The most famous of architectural visions was conjured in 1919 by Vladimir Tatlin. His towering Monument to the Third International was intended to be nothing less than the hub of a future world government, the ultimate manifestation of the Bolshevik Revolution. The exterior was to be a 1,300-foot-tall steel spiral—the tallest building in the world—angled to match Earth’s axis. Inside metal girders representing the rising workers, Tatlin planned to suspend three glass rooms, turning in symbolic allusion to the Revolution. On the bottom was to be a cube housing the people’s congress, revolving once a year. Above it was to be a pyramid holding the party leadership, rotating once a month. And on top, a cylinder contained the propaganda ministry, capped with a hemispheric radio transmitter, spinning once every day. From inside the cylinder, the government would not only issue regular radio bulletins but also project the daily news against the night sky. (At least that part of the scheme was easily achieved. This being Russia, the sky was generally overcast.)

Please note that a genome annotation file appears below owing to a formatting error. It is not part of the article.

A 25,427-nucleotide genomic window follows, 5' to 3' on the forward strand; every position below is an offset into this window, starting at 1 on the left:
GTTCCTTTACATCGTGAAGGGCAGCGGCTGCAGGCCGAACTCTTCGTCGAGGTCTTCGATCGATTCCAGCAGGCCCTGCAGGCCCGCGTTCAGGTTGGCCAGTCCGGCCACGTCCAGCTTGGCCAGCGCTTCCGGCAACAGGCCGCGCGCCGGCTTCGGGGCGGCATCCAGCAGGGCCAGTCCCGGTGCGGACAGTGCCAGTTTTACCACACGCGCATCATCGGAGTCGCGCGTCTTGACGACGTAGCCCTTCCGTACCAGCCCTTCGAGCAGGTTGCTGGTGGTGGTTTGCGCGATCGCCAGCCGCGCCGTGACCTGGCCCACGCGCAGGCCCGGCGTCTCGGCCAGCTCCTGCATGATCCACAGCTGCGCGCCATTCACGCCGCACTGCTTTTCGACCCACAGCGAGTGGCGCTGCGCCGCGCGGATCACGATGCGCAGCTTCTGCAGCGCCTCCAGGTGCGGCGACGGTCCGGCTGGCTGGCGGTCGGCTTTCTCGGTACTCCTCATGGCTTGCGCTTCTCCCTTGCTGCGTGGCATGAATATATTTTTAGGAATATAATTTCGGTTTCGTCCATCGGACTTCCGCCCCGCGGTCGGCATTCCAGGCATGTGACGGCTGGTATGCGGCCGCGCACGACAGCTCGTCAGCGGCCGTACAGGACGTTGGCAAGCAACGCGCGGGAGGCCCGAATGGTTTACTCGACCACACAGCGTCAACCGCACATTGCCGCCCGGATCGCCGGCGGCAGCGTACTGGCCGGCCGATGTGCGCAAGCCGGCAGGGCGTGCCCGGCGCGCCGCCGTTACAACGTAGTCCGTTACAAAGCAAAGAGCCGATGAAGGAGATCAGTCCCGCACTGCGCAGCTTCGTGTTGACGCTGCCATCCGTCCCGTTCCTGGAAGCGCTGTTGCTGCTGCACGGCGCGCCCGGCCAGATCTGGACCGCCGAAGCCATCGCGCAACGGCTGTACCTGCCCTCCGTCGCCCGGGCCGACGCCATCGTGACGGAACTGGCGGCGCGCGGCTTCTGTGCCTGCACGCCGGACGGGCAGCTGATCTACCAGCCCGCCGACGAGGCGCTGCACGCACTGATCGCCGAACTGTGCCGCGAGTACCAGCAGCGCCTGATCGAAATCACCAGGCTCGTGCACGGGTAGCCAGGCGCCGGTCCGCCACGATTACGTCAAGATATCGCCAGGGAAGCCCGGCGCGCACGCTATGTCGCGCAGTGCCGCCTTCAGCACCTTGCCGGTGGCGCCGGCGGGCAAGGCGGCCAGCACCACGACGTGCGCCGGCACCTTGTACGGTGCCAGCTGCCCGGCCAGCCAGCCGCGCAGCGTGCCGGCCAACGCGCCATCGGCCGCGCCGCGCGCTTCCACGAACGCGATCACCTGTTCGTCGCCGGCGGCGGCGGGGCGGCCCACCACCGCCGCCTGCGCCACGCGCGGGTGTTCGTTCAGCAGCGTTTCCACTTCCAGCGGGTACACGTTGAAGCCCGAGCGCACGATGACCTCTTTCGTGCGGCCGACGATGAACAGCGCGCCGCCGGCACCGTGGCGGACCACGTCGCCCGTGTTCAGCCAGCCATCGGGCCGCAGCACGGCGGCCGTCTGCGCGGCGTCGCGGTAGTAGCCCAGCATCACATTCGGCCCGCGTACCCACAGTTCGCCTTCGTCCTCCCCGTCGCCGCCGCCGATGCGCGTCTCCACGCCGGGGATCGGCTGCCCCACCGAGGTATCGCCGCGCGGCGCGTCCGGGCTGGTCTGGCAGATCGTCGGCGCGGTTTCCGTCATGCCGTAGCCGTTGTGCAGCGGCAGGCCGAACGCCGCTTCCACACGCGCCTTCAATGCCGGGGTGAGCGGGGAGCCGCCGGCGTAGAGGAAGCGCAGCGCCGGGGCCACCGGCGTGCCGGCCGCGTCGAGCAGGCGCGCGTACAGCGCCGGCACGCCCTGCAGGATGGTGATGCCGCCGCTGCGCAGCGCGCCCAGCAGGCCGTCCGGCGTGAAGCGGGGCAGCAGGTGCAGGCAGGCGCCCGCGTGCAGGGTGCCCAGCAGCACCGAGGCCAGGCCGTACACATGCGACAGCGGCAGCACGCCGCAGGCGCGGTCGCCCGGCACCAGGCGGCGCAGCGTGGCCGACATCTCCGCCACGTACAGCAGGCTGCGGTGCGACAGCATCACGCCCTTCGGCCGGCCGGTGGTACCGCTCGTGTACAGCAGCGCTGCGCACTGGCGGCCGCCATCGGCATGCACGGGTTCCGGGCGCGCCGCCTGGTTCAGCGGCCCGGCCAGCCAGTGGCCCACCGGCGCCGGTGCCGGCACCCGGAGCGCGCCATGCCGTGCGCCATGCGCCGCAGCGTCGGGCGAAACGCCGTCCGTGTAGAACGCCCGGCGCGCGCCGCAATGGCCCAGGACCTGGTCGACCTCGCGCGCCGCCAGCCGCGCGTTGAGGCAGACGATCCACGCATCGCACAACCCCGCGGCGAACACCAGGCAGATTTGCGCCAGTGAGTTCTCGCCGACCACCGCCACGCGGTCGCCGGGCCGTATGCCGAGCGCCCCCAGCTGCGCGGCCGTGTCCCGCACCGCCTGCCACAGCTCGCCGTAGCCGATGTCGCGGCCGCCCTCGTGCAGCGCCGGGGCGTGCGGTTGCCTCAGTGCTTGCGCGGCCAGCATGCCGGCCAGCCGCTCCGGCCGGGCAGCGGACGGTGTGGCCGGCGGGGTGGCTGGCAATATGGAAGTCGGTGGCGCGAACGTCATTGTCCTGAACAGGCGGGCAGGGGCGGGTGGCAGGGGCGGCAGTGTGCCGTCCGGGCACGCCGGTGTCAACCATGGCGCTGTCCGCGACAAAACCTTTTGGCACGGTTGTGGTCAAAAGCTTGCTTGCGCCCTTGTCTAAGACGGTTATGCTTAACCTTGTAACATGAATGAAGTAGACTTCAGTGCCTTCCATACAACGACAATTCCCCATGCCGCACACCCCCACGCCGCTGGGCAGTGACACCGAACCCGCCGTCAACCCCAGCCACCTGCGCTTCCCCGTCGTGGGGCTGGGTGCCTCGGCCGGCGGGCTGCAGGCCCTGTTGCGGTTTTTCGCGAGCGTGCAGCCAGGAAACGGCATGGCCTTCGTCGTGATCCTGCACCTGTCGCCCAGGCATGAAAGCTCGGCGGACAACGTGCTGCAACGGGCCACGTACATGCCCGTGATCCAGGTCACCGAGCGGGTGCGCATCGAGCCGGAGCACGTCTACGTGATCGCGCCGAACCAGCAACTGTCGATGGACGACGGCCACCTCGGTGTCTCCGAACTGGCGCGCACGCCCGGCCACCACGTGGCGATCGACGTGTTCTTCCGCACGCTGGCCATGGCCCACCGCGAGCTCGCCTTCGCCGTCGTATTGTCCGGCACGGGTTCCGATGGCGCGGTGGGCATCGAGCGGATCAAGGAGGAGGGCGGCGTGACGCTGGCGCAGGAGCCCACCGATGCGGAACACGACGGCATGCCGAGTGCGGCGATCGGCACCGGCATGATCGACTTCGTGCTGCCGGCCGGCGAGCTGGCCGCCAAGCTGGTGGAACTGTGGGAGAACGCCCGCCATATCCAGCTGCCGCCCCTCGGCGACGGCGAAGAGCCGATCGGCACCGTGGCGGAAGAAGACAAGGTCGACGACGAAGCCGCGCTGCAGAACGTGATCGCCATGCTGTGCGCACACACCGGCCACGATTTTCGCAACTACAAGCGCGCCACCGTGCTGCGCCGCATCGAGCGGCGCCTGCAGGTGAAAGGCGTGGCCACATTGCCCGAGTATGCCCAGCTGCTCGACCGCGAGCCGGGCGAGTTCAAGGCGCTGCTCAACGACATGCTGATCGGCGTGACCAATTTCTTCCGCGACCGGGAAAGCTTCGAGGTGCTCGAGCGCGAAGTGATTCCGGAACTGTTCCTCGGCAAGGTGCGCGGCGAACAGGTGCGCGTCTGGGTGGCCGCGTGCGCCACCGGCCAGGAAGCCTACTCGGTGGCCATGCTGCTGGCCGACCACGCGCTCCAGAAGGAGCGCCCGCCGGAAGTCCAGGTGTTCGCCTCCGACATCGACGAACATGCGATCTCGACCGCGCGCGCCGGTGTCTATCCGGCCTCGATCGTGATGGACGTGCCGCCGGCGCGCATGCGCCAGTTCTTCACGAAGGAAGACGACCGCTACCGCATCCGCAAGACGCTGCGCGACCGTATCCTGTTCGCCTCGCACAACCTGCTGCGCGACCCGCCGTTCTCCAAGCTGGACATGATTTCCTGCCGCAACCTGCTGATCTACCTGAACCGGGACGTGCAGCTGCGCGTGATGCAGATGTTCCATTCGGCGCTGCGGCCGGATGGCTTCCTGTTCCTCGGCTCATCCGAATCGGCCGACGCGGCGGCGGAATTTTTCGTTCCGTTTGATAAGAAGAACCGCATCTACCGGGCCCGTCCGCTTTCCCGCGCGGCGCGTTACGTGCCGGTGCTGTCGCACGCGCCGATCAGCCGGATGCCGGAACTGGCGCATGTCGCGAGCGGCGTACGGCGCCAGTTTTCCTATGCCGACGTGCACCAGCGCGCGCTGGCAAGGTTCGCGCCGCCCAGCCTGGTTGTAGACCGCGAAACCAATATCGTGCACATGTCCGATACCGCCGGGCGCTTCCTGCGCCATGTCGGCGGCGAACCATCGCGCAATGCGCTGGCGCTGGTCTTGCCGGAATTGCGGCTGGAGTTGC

Tatlin didn’t just draw plans for his tower. He also made several models out of wood and wire. The first was more than 16 feet tall and loomed over the Eighth Soviet Congress in 1921. As Lenin called for the electrification of Russia, Tatlin’s monument stood as an emblem of the technological future. A second version, constructed for the 1925 Paris International Exhibition, peddled the glory of Communism to the world. A third, paraded through the streets of St. Petersburg during the 1925 May Day celebration, served as a unifying symbol, fortifying resolve as the planned economy failed.